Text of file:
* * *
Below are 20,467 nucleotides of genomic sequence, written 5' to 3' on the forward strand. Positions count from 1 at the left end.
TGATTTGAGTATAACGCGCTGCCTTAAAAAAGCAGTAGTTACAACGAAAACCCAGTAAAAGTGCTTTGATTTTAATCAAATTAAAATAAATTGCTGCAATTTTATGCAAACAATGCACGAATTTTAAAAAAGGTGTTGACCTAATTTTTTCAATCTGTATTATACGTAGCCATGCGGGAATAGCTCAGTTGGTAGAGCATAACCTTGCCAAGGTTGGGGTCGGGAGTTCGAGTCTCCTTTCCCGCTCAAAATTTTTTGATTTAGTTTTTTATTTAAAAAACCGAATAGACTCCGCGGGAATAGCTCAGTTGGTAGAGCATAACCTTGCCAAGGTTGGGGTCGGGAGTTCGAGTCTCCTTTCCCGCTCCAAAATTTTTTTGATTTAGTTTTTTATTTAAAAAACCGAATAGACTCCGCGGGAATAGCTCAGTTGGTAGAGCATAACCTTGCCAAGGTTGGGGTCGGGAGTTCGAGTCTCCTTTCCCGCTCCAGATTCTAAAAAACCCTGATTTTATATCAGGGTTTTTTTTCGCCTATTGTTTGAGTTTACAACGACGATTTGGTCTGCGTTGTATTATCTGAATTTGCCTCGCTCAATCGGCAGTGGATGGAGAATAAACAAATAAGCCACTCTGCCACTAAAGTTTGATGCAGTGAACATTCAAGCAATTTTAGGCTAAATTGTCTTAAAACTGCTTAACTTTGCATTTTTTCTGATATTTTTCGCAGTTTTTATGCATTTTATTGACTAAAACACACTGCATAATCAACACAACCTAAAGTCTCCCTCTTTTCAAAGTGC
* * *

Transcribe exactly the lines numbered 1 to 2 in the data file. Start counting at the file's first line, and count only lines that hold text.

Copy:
Below are 20,467 nucleotides of genomic sequence, written 5' to 3' on the forward strand. Positions count from 1 at the left end.
TGATTTGAGTATAACGCGCTGCCTTAAAAAAGCAGTAGTTACAACGAAAACCCAGTAAAAGTGCTTTGATTTTAATCAAATTAAAATAAATTGCTGCAATTTTATGCAAACAATGCACGAATTTTAAAAAAGGTGTTGACCTAATTTTTTCAATCTGTATTATACGTAGCCATGCGGGAATAGCTCAGTTGGTAGAGCATAACCTTGCCAAGGTTGGGGTCGGGAGTTCGAGTCTCCTTTCCCGCTCAAAATTTTTTGATTTAGTTTTTTATTTAAAAAACCGAATAGACTCCGCGGGAATAGCTCAGTTGGTAGAGCATAACCTTGCCAAGGTTGGGGTCGGGAGTTCGAGTCTCCTTTCCCGCTCCAAAATTTTTTTGATTTAGTTTTTTATTTAAAAAACCGAATAGACTCCGCGGGAATAGCTCAGTTGGTAGAGCATAACCTTGCCAAGGTTGGGGTCGGGAGTTCGAGTCTCCTTTCCCGCTCCAGATTCTAAAAAACCCTGATTTTATATCAGGGTTTTTTTTCGCCTATTGTTTGAGTTTACAACGACGATTTGGTCTGCGTTGTATTATCTGAATTTGCCTCGCTCAATCGGCAGTGGATGGAGAATAAACAAATAAGCCACTCTGCCACTAAAGTTTGATGCAGTGAACATTCAAGCAATTTTAGGCTAAATTGTCTTAAAACTGCTTAACTTTGCATTTTTTCTGATATTTTTCGCAGTTTTTATGCATTTTATTGACTAAAACACACTGCATAATCAACACAACCTAAAGTCTCCCTCTTTTCAAAGTGC